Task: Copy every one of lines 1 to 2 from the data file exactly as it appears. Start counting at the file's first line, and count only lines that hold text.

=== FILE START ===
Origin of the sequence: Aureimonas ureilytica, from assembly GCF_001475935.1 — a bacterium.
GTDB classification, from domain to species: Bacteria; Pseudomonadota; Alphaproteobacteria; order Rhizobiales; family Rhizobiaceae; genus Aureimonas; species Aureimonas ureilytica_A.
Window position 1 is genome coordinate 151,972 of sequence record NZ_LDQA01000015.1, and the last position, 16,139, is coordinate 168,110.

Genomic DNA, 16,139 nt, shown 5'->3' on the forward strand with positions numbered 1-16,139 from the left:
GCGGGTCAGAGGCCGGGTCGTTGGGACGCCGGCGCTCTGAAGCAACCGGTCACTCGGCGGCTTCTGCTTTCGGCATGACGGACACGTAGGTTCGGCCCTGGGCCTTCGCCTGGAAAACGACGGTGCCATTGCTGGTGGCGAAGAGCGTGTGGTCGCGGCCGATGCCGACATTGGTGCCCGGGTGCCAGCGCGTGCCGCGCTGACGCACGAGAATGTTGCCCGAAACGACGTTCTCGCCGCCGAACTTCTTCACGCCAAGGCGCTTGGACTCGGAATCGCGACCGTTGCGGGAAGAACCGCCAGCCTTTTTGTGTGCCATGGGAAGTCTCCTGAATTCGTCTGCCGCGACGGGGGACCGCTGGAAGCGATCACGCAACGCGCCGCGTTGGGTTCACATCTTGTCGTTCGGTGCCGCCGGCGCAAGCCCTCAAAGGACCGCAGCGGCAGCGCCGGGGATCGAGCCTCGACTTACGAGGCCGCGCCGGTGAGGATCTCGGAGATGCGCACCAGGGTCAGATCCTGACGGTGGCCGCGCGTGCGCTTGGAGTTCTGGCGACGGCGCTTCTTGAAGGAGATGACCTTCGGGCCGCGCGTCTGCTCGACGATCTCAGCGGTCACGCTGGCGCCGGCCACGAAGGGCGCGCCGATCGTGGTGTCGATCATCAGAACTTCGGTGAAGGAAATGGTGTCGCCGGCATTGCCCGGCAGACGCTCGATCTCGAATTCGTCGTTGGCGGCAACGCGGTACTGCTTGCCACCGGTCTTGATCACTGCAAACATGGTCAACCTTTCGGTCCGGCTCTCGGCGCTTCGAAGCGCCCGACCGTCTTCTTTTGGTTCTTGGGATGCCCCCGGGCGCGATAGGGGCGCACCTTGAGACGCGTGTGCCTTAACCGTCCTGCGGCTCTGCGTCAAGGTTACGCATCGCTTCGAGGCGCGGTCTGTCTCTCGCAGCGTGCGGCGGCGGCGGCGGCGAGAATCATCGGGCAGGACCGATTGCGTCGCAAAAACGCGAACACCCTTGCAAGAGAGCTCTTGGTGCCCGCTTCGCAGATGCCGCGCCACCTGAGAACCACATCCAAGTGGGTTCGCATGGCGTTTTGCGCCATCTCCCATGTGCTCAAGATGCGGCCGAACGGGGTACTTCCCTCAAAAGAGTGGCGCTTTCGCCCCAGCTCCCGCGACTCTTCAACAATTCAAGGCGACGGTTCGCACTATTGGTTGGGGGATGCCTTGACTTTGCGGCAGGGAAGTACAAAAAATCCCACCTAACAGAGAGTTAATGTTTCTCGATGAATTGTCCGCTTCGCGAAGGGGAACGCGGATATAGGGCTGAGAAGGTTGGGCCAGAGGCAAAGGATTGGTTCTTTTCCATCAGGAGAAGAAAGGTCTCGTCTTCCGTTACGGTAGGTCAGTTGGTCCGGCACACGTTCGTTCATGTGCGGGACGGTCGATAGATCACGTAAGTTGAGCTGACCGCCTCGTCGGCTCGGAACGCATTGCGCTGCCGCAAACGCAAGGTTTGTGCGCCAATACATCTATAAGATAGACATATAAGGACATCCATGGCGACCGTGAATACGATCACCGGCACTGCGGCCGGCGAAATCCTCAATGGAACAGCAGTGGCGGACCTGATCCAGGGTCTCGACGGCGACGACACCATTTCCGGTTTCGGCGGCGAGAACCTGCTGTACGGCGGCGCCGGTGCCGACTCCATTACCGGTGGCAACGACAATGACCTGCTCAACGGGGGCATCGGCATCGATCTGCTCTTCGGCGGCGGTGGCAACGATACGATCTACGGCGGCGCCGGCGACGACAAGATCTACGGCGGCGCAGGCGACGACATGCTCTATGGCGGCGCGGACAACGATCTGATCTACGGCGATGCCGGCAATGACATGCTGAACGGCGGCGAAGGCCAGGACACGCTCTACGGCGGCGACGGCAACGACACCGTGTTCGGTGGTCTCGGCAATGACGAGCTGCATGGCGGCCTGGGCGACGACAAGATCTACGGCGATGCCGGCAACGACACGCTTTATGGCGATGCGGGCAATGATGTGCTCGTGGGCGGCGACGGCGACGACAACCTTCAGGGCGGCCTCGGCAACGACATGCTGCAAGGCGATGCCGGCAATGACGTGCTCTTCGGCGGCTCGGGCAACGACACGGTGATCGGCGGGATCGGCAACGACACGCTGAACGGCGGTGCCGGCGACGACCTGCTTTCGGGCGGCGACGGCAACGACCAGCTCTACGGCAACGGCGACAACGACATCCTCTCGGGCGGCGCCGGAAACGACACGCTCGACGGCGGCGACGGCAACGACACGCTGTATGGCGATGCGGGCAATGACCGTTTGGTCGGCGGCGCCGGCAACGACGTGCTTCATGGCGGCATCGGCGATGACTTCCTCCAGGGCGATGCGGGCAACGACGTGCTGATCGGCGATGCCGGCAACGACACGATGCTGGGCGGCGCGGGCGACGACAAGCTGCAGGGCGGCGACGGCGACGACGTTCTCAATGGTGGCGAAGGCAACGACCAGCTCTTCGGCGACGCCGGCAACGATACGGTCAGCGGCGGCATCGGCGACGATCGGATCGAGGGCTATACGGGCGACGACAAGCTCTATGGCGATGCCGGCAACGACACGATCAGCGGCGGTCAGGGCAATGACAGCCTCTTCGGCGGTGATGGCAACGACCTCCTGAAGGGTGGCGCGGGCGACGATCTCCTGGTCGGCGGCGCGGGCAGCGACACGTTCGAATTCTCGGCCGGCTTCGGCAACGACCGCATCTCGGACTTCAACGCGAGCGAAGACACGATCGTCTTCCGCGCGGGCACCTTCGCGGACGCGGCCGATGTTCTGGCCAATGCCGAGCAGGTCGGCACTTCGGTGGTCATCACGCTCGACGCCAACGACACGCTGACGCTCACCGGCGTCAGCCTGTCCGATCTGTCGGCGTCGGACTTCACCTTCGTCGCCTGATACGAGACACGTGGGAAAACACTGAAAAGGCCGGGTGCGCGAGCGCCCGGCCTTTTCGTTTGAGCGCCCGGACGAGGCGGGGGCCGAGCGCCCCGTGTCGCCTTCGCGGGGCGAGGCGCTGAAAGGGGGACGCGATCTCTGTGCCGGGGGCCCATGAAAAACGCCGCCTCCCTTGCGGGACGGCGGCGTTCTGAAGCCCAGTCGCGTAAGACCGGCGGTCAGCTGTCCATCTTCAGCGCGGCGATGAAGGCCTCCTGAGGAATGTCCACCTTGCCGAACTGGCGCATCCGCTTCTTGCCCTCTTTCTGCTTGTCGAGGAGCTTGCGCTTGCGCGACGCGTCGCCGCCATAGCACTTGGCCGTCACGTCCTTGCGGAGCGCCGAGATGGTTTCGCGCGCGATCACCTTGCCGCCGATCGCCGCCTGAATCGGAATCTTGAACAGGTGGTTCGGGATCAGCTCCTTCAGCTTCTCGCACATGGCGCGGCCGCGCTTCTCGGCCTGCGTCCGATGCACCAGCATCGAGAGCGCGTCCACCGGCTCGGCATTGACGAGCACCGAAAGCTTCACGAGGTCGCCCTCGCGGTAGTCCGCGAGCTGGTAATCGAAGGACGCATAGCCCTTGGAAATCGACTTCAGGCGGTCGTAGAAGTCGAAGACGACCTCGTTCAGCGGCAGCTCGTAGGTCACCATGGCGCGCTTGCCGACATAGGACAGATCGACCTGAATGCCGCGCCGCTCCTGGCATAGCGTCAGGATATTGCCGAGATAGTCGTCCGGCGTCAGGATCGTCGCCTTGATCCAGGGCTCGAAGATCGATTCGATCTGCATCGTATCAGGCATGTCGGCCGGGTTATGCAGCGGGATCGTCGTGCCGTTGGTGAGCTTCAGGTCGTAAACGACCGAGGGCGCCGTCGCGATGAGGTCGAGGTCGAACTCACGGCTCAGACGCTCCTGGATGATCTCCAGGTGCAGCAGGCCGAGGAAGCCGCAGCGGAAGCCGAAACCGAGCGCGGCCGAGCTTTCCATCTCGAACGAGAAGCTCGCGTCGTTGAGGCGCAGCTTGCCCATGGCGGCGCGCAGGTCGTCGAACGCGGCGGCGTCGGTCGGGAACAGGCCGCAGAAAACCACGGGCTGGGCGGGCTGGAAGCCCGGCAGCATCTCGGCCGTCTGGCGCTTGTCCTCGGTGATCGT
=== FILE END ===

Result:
Origin of the sequence: Aureimonas ureilytica, from assembly GCF_001475935.1 — a bacterium.
GTDB classification, from domain to species: Bacteria; Pseudomonadota; Alphaproteobacteria; order Rhizobiales; family Rhizobiaceae; genus Aureimonas; species Aureimonas ureilytica_A.